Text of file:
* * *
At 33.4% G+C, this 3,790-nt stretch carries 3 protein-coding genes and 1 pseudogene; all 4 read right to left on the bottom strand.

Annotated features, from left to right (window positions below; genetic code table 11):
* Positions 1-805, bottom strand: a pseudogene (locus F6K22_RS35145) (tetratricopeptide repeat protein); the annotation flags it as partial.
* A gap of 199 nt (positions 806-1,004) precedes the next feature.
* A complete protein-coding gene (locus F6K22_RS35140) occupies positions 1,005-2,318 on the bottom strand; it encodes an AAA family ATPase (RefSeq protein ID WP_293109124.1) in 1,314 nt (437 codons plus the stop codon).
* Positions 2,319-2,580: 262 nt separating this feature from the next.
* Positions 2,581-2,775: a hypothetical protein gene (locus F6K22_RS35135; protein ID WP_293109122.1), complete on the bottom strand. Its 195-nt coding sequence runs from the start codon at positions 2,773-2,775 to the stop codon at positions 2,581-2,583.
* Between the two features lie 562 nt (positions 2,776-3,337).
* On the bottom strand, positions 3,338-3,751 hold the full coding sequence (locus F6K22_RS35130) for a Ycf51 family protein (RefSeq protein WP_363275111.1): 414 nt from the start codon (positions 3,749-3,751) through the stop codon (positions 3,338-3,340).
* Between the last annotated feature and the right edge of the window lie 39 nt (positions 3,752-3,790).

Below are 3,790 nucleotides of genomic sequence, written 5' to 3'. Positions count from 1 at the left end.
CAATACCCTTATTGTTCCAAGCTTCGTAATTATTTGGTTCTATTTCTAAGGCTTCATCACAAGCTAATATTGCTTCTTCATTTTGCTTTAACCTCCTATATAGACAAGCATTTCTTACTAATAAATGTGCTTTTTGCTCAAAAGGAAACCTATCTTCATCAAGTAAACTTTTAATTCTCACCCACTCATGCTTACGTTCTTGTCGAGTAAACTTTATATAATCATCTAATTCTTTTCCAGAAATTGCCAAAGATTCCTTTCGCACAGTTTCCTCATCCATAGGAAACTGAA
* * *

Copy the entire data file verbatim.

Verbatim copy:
At 33.4% G+C, this 3,790-nt stretch carries 3 protein-coding genes and 1 pseudogene; all 4 read right to left on the bottom strand.

Annotated features, from left to right (window positions below; genetic code table 11):
* Positions 1-805, bottom strand: a pseudogene (locus F6K22_RS35145) (tetratricopeptide repeat protein); the annotation flags it as partial.
* A gap of 199 nt (positions 806-1,004) precedes the next feature.
* A complete protein-coding gene (locus F6K22_RS35140) occupies positions 1,005-2,318 on the bottom strand; it encodes an AAA family ATPase (RefSeq protein ID WP_293109124.1) in 1,314 nt (437 codons plus the stop codon).
* Positions 2,319-2,580: 262 nt separating this feature from the next.
* Positions 2,581-2,775: a hypothetical protein gene (locus F6K22_RS35135; protein ID WP_293109122.1), complete on the bottom strand. Its 195-nt coding sequence runs from the start codon at positions 2,773-2,775 to the stop codon at positions 2,581-2,583.
* Between the two features lie 562 nt (positions 2,776-3,337).
* On the bottom strand, positions 3,338-3,751 hold the full coding sequence (locus F6K22_RS35130) for a Ycf51 family protein (RefSeq protein WP_363275111.1): 414 nt from the start codon (positions 3,749-3,751) through the stop codon (positions 3,338-3,340).
* Between the last annotated feature and the right edge of the window lie 39 nt (positions 3,752-3,790).

Below are 3,790 nucleotides of genomic sequence, written 5' to 3'. Positions count from 1 at the left end.
CAATACCCTTATTGTTCCAAGCTTCGTAATTATTTGGTTCTATTTCTAAGGCTTCATCACAAGCTAATATTGCTTCTTCATTTTGCTTTAACCTCCTATATAGACAAGCATTTCTTACTAATAAATGTGCTTTTTGCTCAAAAGGAAACCTATCTTCATCAAGTAAACTTTTAATTCTCACCCACTCATGCTTACGTTCTTGTCGAGTAAACTTTATATAATCATCTAATTCTTTTCCAGAAATTGCCAAAGATTCCTTTCGCACAGTTTCCTCATCCATAGGAAACTGAA